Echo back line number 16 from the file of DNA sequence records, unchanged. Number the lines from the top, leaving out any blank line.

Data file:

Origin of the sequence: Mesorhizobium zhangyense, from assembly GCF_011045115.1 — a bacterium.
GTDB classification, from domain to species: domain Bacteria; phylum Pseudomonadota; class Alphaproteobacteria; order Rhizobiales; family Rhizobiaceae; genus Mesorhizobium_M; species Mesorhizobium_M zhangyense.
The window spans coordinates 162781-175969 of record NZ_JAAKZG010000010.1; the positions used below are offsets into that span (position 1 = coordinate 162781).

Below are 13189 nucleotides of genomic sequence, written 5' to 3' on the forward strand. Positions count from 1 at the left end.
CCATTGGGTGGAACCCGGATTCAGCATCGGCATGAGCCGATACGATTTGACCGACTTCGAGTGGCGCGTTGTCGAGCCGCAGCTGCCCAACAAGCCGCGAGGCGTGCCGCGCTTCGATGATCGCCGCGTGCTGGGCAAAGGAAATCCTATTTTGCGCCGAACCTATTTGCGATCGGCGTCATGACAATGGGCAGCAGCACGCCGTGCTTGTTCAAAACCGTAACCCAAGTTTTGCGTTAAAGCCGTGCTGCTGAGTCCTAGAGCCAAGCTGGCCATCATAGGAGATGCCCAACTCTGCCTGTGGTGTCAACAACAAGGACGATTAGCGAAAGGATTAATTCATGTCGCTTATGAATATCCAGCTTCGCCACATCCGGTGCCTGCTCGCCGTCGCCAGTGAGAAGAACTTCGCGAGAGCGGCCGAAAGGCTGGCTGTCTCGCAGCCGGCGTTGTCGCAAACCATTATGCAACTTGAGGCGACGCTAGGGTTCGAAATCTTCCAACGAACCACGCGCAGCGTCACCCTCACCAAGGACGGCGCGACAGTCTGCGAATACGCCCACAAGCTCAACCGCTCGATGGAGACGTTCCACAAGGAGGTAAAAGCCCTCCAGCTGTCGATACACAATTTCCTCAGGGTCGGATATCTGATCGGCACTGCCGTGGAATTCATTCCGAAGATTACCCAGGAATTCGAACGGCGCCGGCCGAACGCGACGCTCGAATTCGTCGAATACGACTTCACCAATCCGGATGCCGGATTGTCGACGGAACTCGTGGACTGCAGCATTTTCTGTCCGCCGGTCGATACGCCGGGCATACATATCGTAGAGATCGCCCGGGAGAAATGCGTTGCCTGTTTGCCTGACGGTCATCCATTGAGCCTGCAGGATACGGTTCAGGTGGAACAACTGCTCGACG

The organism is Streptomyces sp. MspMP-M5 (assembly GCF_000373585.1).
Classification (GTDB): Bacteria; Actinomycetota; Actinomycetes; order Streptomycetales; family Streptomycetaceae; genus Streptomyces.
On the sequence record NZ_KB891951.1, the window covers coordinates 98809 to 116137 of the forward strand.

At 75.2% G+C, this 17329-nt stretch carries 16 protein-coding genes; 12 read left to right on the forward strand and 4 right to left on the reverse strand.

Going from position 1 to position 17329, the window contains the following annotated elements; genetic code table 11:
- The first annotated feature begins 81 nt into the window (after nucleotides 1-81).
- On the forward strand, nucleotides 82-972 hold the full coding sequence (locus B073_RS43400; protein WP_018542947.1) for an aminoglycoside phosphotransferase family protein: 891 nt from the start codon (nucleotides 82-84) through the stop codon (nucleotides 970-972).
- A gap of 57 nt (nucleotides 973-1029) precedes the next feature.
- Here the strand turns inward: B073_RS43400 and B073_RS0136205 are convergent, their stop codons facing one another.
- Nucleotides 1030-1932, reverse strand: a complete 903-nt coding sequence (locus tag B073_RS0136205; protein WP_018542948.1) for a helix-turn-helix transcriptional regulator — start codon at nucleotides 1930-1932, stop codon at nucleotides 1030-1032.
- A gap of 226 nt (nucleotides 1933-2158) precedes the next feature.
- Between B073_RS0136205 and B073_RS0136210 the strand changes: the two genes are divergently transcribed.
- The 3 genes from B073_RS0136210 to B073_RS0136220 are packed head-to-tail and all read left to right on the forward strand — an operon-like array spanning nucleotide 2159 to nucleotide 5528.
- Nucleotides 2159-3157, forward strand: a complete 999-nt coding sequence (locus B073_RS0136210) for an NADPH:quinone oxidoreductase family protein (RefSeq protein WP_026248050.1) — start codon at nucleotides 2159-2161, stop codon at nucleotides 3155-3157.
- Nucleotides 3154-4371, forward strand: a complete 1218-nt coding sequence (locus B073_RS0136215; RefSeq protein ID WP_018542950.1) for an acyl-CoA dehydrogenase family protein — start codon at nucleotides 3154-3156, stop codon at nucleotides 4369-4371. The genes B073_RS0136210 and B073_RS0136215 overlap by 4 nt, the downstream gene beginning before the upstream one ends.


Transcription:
- A gap of 226 nt (nucleotides 1933-2158) precedes the next feature.